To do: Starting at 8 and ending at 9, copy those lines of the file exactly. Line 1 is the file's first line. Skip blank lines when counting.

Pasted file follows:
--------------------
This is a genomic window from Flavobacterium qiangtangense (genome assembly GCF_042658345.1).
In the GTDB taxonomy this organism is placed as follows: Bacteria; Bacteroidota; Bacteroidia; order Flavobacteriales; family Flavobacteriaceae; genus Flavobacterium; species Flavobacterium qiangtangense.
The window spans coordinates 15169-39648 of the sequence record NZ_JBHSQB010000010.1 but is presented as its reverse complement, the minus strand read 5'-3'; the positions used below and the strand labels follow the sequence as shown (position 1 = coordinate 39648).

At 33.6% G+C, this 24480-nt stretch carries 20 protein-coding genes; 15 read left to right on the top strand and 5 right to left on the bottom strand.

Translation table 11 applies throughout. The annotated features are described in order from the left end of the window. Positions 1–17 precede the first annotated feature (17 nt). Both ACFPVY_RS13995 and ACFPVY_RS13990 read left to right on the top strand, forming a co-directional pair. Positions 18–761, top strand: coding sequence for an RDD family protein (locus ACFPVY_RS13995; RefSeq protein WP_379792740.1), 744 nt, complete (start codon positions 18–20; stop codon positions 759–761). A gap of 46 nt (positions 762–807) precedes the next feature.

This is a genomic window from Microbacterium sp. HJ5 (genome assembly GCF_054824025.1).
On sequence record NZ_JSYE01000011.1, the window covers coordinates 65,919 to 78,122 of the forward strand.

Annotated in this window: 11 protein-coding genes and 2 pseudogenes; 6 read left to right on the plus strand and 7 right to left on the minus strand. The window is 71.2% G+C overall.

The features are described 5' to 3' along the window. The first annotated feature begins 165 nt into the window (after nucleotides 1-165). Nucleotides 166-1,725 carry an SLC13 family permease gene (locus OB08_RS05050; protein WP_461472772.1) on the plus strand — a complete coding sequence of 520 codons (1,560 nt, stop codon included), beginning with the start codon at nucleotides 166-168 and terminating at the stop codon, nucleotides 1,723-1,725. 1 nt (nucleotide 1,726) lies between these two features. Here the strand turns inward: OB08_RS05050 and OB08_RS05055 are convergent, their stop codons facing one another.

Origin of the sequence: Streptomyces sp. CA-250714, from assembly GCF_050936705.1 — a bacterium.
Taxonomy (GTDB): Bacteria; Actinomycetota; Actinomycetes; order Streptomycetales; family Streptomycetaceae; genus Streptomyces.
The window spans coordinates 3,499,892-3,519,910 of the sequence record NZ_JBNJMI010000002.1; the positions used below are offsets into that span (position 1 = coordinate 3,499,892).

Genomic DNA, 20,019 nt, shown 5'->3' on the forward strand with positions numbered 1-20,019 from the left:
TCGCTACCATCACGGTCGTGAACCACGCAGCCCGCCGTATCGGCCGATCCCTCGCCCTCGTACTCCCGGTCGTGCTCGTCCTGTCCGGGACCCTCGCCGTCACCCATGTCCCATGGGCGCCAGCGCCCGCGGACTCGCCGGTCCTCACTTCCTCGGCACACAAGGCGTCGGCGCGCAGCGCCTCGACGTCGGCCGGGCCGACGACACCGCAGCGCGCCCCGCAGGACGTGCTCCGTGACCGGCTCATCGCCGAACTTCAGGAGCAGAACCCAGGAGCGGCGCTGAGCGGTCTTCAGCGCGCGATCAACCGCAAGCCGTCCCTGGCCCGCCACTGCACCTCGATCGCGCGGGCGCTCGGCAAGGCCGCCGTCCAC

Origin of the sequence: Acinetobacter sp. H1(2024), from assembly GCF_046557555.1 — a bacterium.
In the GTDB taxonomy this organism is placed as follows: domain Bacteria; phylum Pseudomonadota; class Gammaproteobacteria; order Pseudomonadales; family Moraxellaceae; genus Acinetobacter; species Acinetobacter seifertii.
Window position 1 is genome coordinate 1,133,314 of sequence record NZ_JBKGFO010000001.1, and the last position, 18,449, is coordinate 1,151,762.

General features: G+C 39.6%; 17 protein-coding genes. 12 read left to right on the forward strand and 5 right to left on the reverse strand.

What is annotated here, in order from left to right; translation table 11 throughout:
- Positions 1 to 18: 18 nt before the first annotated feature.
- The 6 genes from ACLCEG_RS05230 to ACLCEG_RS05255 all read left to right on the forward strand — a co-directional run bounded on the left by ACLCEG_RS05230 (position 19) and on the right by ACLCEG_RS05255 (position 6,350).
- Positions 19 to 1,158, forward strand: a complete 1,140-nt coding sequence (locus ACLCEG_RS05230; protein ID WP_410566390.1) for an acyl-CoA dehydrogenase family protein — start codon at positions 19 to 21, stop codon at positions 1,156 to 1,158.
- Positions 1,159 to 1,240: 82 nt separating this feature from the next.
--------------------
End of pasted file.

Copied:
Annotated in this window: 11 protein-coding genes and 2 pseudogenes; 6 read left to right on the plus strand and 7 right to left on the minus strand. The window is 71.2% G+C overall.

The features are described 5' to 3' along the window. The first annotated feature begins 165 nt into the window (after nucleotides 1-165). Nucleotides 166-1,725 carry an SLC13 family permease gene (locus OB08_RS05050; protein WP_461472772.1) on the plus strand — a complete coding sequence of 520 codons (1,560 nt, stop codon included), beginning with the start codon at nucleotides 166-168 and terminating at the stop codon, nucleotides 1,723-1,725. 1 nt (nucleotide 1,726) lies between these two features. Here the strand turns inward: OB08_RS05050 and OB08_RS05055 are convergent, their stop codons facing one another.